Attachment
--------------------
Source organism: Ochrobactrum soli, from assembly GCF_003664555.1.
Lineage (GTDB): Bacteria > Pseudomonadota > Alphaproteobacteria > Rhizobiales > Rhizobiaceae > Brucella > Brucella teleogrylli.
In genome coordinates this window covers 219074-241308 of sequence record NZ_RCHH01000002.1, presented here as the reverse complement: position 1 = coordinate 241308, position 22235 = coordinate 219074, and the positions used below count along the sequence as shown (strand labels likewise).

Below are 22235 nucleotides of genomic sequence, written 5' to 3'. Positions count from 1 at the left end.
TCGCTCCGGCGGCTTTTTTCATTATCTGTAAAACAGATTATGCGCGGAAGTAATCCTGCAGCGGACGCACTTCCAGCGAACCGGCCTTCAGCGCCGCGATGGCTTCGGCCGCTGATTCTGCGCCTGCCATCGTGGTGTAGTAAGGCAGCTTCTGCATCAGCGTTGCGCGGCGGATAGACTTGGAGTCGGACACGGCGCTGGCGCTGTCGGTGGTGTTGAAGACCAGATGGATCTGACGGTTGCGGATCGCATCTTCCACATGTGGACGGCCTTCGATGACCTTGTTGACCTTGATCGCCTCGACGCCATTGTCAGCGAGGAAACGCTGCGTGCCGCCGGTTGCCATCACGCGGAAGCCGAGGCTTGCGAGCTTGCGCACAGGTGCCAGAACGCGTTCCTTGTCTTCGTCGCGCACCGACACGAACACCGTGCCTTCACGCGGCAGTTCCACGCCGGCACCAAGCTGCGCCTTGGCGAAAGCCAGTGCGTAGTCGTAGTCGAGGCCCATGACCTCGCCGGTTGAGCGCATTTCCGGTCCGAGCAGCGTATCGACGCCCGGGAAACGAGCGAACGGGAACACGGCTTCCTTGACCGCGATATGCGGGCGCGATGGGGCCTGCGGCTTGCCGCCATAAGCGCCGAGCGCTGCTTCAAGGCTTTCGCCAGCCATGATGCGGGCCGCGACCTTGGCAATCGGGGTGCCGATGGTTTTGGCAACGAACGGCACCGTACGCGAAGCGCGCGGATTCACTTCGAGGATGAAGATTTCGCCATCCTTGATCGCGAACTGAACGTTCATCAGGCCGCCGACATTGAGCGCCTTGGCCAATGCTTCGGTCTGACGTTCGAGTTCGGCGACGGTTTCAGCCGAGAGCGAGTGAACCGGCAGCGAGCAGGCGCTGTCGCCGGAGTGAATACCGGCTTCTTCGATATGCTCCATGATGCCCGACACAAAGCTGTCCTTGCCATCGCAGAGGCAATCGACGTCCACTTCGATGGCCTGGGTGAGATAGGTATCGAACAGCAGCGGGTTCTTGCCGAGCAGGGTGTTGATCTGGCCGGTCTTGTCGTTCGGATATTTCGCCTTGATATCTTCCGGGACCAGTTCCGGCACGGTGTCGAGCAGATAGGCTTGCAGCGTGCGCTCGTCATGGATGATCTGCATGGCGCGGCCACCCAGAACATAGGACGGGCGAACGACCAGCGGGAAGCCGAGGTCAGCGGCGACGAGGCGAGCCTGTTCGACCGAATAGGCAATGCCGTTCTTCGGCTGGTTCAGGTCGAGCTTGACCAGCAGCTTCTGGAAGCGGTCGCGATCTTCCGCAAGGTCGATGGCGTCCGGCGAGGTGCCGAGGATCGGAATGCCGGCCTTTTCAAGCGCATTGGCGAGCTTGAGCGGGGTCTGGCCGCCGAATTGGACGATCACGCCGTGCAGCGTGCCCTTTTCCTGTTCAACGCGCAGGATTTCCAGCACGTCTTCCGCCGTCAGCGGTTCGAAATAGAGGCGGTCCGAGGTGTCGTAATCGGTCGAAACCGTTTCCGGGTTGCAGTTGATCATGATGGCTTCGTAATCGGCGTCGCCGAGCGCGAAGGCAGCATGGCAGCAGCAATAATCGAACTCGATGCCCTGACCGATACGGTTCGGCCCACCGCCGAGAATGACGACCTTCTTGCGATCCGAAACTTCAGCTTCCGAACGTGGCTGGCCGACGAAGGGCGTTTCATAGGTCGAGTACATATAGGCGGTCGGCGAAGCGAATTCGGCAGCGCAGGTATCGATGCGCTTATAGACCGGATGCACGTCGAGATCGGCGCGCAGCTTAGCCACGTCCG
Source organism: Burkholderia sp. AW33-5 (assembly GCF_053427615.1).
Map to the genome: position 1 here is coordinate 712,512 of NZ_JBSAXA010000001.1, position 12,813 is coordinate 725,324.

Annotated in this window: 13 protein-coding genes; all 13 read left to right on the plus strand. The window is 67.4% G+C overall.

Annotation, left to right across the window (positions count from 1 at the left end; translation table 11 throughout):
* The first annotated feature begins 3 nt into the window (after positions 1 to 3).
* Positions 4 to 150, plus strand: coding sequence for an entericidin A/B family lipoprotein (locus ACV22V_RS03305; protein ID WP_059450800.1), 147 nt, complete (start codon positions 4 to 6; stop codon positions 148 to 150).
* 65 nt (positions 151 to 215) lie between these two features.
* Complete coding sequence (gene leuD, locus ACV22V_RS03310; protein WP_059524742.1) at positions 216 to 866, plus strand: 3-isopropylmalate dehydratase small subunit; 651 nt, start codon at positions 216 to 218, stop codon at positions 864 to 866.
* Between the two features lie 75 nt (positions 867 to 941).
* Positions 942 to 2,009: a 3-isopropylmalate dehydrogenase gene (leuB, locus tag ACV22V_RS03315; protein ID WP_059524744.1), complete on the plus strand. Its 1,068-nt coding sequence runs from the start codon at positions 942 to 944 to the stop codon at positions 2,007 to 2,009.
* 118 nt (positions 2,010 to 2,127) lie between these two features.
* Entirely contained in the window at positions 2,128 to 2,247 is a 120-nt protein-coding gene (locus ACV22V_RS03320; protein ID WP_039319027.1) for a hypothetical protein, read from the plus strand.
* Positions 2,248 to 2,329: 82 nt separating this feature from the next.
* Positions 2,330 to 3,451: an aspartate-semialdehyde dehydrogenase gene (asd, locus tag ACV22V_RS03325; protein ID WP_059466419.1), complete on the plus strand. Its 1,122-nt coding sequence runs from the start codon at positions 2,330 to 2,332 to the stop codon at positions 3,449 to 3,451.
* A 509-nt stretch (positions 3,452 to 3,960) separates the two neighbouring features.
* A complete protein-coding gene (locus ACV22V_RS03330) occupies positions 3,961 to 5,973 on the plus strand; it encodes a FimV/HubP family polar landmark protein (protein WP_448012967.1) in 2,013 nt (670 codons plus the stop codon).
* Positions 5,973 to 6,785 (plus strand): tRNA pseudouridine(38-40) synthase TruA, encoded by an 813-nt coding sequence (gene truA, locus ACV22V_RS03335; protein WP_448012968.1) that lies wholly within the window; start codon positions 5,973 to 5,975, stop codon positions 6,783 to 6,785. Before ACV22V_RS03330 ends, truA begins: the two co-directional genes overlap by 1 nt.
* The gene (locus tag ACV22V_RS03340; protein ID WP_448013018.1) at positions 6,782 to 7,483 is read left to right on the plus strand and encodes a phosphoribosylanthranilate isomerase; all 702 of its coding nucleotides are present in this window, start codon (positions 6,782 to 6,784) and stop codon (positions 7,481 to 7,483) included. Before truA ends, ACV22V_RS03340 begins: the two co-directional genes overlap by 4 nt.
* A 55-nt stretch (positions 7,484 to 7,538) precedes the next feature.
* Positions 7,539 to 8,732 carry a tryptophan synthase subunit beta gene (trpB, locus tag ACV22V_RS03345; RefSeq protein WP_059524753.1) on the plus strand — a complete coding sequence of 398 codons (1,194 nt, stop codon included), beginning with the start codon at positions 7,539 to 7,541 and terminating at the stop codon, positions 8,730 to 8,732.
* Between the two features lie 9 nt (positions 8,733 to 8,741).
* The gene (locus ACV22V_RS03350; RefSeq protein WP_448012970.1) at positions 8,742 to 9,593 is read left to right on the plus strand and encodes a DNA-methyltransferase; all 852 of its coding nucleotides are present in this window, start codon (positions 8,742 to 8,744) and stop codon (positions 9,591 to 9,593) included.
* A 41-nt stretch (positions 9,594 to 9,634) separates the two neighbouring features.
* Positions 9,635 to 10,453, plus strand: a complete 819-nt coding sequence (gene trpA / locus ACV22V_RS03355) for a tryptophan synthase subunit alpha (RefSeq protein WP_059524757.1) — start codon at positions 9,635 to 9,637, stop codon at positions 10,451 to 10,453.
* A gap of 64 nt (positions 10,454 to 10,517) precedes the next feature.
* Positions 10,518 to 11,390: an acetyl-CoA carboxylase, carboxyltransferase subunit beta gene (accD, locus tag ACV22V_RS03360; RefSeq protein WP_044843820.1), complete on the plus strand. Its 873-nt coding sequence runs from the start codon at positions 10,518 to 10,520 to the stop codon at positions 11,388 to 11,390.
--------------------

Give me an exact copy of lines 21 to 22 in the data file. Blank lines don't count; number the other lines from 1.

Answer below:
* A complete protein-coding gene (locus ACV22V_RS03330) occupies positions 3,961 to 5,973 on the plus strand; it encodes a FimV/HubP family polar landmark protein (protein WP_448012967.1) in 2,013 nt (670 codons plus the stop codon).
* Positions 5,973 to 6,785 (plus strand): tRNA pseudouridine(38-40) synthase TruA, encoded by an 813-nt coding sequence (gene truA, locus ACV22V_RS03335; protein WP_448012968.1) that lies wholly within the window; start codon positions 5,973 to 5,975, stop codon positions 6,783 to 6,785. Before ACV22V_RS03330 ends, truA begins: the two co-directional genes overlap by 1 nt.